Emerging rapper the Third angles for a place in Chicago’s hip-hop pantheon with The Director’s Cut | Music Review | Chicago Reader

Emerging rapper the Third angles for a place in Chicago’s hip-hop pantheon with The Director’s Cut 

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Trey Raines, aka the Third.

Trey Raines, aka the Third.

Courtesy the Artist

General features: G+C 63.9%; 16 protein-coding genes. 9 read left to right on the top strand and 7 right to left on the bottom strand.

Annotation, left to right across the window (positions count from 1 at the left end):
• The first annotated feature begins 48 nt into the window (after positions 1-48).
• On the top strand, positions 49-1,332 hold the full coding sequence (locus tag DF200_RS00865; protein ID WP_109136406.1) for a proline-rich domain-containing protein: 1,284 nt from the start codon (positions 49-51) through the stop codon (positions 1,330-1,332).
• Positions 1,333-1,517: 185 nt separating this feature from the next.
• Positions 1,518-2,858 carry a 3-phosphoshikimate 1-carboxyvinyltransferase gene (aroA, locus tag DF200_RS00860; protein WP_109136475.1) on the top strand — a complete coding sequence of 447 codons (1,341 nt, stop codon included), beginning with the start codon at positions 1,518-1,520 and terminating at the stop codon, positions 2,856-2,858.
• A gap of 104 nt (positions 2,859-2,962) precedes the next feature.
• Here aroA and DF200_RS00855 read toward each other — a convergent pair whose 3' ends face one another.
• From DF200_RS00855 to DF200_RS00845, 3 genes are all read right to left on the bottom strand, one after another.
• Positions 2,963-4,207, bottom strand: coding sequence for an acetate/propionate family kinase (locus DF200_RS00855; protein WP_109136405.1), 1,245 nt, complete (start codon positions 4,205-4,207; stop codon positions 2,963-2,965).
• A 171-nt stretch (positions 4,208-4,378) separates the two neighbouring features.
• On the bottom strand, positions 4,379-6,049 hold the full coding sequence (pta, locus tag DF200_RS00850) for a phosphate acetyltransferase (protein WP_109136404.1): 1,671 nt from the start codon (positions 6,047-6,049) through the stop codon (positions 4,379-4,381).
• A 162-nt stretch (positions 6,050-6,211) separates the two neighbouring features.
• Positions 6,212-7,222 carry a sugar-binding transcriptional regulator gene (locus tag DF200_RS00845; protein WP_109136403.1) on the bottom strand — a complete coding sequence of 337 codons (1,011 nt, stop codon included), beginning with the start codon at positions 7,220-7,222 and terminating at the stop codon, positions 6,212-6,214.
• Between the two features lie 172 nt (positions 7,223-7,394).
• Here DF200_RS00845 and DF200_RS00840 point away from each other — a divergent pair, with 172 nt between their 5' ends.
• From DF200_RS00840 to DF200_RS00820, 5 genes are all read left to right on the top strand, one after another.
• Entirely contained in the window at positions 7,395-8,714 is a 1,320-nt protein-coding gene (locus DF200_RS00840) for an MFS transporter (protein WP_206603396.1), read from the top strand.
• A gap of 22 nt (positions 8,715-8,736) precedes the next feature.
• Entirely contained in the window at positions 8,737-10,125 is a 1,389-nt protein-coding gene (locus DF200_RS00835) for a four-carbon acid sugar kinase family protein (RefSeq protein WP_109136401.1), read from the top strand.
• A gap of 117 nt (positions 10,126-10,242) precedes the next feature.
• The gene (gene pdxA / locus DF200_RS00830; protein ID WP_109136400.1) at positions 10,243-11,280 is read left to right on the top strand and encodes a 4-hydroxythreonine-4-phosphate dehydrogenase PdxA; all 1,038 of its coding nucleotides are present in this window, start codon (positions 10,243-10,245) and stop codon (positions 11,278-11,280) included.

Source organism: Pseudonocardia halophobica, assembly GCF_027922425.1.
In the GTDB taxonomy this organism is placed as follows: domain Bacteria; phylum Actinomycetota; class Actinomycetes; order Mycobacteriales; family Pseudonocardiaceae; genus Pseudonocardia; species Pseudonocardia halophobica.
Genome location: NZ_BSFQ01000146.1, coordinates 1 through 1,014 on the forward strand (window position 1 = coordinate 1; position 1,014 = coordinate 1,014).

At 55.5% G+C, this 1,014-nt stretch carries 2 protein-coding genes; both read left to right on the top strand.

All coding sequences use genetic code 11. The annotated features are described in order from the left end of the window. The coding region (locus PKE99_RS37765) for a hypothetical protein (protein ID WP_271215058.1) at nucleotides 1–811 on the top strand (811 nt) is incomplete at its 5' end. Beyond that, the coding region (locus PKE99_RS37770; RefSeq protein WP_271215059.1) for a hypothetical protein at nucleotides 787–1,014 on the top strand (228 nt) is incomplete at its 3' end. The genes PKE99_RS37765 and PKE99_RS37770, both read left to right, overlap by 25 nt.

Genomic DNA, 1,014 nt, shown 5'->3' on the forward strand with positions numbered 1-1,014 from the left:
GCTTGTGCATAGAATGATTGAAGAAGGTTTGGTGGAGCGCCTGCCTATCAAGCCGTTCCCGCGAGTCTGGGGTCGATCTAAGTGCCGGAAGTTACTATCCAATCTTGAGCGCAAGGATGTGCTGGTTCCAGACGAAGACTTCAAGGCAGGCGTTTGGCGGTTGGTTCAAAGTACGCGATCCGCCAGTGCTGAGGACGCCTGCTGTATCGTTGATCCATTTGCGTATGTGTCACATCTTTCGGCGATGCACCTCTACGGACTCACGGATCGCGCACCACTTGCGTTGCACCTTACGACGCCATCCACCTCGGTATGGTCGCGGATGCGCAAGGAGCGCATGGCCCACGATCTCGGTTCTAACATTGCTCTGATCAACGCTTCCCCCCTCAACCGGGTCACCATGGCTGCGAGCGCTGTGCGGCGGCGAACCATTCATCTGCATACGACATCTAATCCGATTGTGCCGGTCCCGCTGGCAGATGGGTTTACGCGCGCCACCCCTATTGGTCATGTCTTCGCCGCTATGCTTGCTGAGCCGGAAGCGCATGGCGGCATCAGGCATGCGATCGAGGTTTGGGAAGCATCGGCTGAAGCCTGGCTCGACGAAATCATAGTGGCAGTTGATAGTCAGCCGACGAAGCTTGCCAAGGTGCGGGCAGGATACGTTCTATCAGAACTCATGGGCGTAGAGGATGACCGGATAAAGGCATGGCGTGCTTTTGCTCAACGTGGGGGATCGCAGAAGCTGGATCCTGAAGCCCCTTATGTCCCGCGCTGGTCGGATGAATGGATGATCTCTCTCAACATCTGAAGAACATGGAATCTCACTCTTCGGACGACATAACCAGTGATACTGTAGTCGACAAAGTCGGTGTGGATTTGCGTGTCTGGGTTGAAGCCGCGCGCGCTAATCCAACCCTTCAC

The past decade of Chicago hip-hop would be entirely different without Young Chicago Authors and the Harold Washington Library’s YouMedia lab. Both have served as creative hubs for local teens, and their storied weekly open mikes—YouMedia’s Lyricist Loft and YCA’s WordPlay—have given many beloved Chicago rappers their starts. In the 2020s, a new generation of emerging MCs has already begun building atop the hip-hop ecosystem nurtured and reinforced by the likes of Saba, Noname, Mick Jenkins, and Chance the Rapper. Among them is Aurelius “Trey” Raines III, an educator and rapper who records as the Third. On his 2019 debut, Cursive, he gives his listeners the lay of the land with “Soundcloud Rapper”: in a firm flow that makes him sound like he’s floating on air, he names several of Chicago’s finest young MCs, whose visions have inspired him. When Trey name-checks, say, Femdot and Matt Muse, his intimate familiarity suggests that his interactions with them go deeper than fandom. He’s definitely learned from many young local greats firsthand; he’s a YouMedia open-mike veteran and a 2019 recipient of a John Walt Foundation young artist scholarship (the foundation also connected him with members of Pivot Gang). Trey’s got his sights set on a spot among his hometown heroes, and on his new self-released EP, The Director’s Cut, he makes a great case for himself. He sounds as assured as any of the seasoned rappers in his sphere, and that confidence gives his smooth delivery a strong backbone. Trey brings sun-dappled joy to the light, slippery funk of “Be Water (H20 Flow),” and his caring self-encouragement is contagious—it’s helped me fight the grayness I’ve felt all around me for the past ten months. As long as people like Trey keep contributing to our world, bad times will be temporary.   v

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